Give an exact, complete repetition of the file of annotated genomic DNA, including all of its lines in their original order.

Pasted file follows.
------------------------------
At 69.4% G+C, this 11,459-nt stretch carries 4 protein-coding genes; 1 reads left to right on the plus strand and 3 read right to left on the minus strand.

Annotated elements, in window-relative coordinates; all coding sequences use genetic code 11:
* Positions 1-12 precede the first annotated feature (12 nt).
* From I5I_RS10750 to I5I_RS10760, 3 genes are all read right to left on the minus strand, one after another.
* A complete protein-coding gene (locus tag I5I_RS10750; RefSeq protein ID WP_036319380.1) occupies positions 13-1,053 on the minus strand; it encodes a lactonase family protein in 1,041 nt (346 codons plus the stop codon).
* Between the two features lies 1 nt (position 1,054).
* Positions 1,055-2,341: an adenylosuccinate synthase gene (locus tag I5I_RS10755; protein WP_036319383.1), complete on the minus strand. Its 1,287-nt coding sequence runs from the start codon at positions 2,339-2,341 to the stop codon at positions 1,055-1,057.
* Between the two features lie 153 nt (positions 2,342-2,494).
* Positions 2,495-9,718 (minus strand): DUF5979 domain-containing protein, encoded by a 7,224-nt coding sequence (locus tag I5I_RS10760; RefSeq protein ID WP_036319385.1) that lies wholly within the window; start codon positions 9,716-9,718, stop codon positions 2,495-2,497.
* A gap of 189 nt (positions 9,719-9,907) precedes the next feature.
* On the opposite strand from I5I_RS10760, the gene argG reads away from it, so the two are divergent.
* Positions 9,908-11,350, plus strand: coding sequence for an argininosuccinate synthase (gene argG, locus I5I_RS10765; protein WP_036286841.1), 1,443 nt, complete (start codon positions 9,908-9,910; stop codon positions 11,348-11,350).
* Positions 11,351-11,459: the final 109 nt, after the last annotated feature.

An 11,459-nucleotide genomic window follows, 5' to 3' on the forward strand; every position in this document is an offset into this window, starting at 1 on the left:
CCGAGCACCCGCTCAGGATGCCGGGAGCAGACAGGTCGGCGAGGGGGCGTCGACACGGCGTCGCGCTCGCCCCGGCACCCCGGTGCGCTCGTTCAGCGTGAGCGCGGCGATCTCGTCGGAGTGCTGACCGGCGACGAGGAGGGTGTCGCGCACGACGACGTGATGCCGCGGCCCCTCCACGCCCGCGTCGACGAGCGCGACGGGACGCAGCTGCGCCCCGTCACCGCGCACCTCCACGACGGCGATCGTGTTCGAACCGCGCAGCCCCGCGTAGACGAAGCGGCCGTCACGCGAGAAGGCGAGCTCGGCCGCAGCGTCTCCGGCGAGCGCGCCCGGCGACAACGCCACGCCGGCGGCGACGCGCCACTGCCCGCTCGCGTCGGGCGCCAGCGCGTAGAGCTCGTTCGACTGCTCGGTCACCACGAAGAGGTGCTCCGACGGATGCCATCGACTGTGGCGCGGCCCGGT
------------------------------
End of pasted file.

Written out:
At 69.4% G+C, this 11,459-nt stretch carries 4 protein-coding genes; 1 reads left to right on the plus strand and 3 read right to left on the minus strand.

Annotated elements, in window-relative coordinates; all coding sequences use genetic code 11:
* Positions 1-12 precede the first annotated feature (12 nt).
* From I5I_RS10750 to I5I_RS10760, 3 genes are all read right to left on the minus strand, one after another.
* A complete protein-coding gene (locus tag I5I_RS10750; RefSeq protein ID WP_036319380.1) occupies positions 13-1,053 on the minus strand; it encodes a lactonase family protein in 1,041 nt (346 codons plus the stop codon).
* Between the two features lies 1 nt (position 1,054).
* Positions 1,055-2,341: an adenylosuccinate synthase gene (locus tag I5I_RS10755; protein WP_036319383.1), complete on the minus strand. Its 1,287-nt coding sequence runs from the start codon at positions 2,339-2,341 to the stop codon at positions 1,055-1,057.
* Between the two features lie 153 nt (positions 2,342-2,494).
* Positions 2,495-9,718 (minus strand): DUF5979 domain-containing protein, encoded by a 7,224-nt coding sequence (locus tag I5I_RS10760; RefSeq protein ID WP_036319385.1) that lies wholly within the window; start codon positions 9,716-9,718, stop codon positions 2,495-2,497.
* A gap of 189 nt (positions 9,719-9,907) precedes the next feature.
* On the opposite strand from I5I_RS10760, the gene argG reads away from it, so the two are divergent.
* Positions 9,908-11,350, plus strand: coding sequence for an argininosuccinate synthase (gene argG, locus I5I_RS10765; protein WP_036286841.1), 1,443 nt, complete (start codon positions 9,908-9,910; stop codon positions 11,348-11,350).
* Positions 11,351-11,459: the final 109 nt, after the last annotated feature.

An 11,459-nucleotide genomic window follows, 5' to 3' on the forward strand; every position in this document is an offset into this window, starting at 1 on the left:
CCGAGCACCCGCTCAGGATGCCGGGAGCAGACAGGTCGGCGAGGGGGCGTCGACACGGCGTCGCGCTCGCCCCGGCACCCCGGTGCGCTCGTTCAGCGTGAGCGCGGCGATCTCGTCGGAGTGCTGACCGGCGACGAGGAGGGTGTCGCGCACGACGACGTGATGCCGCGGCCCCTCCACGCCCGCGTCGACGAGCGCGACGGGACGCAGCTGCGCCCCGTCACCGCGCACCTCCACGACGGCGATCGTGTTCGAACCGCGCAGCCCCGCGTAGACGAAGCGGCCGTCACGCGAGAAGGCGAGCTCGGCCGCAGCGTCTCCGGCGAGCGCGCCCGGCGACAACGCCACGCCGGCGGCGACGCGCCACTGCCCGCTCGCGTCGGGCGCCAGCGCGTAGAGCTCGTTCGACTGCTCGGTCACCACGAAGAGGTGCTCCGACGGATGCCATCGACTGTGGCGCGGCCCGGT